I never walk out of films, and I didn’t walk out of this one, but the thought seriously crossed my mind, which was one of the first moments I realized I really didn’t like it, despite my best efforts to do so. I also found myself wishing that it was a documentary on Scientology, which would have been far more interesting.
In the end, this films fails to satisfy. It is not a exposé of Scientology (for legal reasons as much as anything else), nor is a particularly good film, though it was clearly made by a good film-maker. By the end I didn’t learn anything about anything, nor did I feel anything other than relief it was all over.
Yet technically, it was well made and some of the performances (particularly Hoffman and Adams) were terrific. I can only imagine how powerful their performances would have been, had this been a better (or even a good) film. As it is, I would struggle to recommend watching it for their performances alone because everything else is just so dull.
This is a hard film to rate, but in the end I think everything balances itself out, just about.
by Steve Habrat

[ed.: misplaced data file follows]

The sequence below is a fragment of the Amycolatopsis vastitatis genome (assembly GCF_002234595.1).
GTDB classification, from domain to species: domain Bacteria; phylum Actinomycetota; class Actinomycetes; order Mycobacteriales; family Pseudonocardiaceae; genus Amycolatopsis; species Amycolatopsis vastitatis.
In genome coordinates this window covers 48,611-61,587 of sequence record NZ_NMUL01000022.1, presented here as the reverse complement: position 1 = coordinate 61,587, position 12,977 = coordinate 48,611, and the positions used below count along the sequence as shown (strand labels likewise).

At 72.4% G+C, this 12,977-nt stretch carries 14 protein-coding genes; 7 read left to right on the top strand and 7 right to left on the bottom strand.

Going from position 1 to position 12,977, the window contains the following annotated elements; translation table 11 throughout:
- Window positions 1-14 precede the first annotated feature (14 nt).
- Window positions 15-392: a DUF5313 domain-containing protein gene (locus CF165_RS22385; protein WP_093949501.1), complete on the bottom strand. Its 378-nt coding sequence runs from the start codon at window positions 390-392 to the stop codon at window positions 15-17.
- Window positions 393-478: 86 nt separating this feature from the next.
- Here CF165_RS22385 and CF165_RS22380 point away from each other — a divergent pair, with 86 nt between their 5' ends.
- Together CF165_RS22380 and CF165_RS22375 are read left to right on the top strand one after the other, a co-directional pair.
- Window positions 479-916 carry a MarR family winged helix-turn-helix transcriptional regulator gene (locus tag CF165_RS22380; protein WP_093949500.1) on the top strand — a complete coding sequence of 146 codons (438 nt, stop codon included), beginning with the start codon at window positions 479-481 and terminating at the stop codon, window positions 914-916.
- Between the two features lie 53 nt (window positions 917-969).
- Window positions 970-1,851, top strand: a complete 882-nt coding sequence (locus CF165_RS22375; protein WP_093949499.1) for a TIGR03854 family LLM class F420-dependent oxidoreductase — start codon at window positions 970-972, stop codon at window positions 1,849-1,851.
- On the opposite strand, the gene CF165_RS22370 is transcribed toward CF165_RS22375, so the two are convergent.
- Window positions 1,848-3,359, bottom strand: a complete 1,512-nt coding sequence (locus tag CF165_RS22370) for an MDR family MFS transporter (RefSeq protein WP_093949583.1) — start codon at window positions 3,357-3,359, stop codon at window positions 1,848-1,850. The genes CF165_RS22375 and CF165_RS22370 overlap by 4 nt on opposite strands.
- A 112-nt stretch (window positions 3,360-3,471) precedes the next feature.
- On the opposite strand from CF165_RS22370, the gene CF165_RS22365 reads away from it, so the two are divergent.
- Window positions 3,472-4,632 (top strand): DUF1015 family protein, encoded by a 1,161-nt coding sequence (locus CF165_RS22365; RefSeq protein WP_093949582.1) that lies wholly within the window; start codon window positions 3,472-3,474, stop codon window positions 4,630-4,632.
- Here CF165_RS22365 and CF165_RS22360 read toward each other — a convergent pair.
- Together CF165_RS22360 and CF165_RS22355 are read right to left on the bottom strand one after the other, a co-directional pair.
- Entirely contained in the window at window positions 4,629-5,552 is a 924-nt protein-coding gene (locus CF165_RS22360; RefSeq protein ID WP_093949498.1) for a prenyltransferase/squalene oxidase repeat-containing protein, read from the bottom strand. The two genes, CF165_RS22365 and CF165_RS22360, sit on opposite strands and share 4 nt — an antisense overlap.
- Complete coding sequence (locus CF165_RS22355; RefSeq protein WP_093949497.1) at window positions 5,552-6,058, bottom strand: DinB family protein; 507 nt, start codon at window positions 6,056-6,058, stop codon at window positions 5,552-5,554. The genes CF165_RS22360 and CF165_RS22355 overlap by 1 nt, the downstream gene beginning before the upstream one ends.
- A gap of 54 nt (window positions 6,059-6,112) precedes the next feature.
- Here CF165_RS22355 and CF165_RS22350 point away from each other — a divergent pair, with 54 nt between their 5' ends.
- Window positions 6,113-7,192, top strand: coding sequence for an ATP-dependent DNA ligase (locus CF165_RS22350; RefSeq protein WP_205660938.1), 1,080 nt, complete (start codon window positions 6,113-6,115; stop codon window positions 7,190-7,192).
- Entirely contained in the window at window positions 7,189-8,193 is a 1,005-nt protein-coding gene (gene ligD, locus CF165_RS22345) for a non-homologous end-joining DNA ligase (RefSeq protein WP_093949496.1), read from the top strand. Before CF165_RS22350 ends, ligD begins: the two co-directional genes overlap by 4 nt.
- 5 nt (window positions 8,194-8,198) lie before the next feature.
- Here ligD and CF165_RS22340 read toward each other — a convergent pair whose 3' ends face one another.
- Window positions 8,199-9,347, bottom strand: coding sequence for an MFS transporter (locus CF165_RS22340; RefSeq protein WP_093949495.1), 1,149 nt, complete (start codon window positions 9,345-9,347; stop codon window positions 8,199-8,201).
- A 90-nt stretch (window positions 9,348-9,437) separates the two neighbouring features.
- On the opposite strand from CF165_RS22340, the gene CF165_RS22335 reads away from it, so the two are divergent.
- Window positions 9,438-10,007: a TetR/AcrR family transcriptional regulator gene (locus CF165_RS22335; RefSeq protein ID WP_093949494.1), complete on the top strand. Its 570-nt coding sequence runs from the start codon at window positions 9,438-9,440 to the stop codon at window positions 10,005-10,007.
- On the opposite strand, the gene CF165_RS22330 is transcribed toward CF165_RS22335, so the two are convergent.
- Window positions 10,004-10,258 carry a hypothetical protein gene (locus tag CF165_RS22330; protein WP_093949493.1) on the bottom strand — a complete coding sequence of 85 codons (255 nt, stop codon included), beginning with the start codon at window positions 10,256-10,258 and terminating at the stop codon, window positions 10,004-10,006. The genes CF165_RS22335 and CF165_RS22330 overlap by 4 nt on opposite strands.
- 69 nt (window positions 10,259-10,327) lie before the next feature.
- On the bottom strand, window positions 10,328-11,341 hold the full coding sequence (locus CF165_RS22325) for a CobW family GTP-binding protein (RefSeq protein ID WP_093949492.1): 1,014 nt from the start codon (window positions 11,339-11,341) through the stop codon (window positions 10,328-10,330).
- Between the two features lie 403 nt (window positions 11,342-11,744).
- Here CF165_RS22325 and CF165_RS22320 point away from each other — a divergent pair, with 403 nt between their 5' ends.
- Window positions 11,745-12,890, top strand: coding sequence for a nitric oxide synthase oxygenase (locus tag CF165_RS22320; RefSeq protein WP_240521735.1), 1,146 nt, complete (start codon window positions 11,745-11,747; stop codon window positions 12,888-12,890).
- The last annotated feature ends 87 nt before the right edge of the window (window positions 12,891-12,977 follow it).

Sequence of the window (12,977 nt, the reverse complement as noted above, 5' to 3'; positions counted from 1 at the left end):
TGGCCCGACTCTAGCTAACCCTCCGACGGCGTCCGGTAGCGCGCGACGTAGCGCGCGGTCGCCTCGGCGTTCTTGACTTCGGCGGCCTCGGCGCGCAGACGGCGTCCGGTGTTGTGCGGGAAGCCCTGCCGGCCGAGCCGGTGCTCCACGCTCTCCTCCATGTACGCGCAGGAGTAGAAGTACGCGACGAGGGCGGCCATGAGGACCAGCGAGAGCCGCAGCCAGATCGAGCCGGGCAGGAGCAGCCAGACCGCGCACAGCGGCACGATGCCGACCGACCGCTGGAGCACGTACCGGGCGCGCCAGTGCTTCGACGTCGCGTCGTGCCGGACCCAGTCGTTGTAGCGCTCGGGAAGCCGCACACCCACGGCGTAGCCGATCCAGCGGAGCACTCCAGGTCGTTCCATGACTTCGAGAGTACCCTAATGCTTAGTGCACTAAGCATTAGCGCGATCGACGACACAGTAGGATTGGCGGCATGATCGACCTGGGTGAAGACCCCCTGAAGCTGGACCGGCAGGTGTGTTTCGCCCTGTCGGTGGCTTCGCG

I’m going to remember 2011 as the year that retro dominated at the movies. We have seen multiple releases throughout the year that have embraced a throwback aesthetic, ones that were evocative and nostalgic. They were all quite good too. We’ve had the candy-colored madcap The Green Hornet, 80’s horror nod Insidious, the Goonies/E.T. mash up Super 8, the dreamy pulp and Raider’s of the Lost Ark tribute Captain America, the ultra violent 80’s crime/actioner Drive, the arty silent film wonder The Artist, and we will soon see another Raider’s valentine when The Adventures of Tintin hits theaters. Many have been direct nods to the heyday of special effects and when escapism really dominated. In the late 70’s, Jim Henson’s Muppets took over television and went on to rally a group of loyal fans that have supported them through the years. After a long hiatus and being largely forgotten by pop culture, gargantuan funny guy Jason Segel, who is also said to be a huge fan of the felt critters, penned a fresh new screenplay along with Nicholas Stoller, wrangled director James Bobin and together they have delivered a winning piece of family entertainment that attempts to rally a new generation of fans while also making the adults who so enthusiastically watched their sketch-comedy mischief way back when inebriated with nostalgia of their youth. The Muppets is retro without being retro. It’s hilariously self-aware and willing to crack jokes on their absence. This world isn’t meant for the optimistic band of creatures ranging from the ringleader Kermit the Frog all the way to Sam the Eagle. And trust me, every Muppet you can think of pops up at least once. The movie almost isn’t big enough to contain them all. The best part of all of this is that The Muppets keeps things unadorned, making it even easier to love them.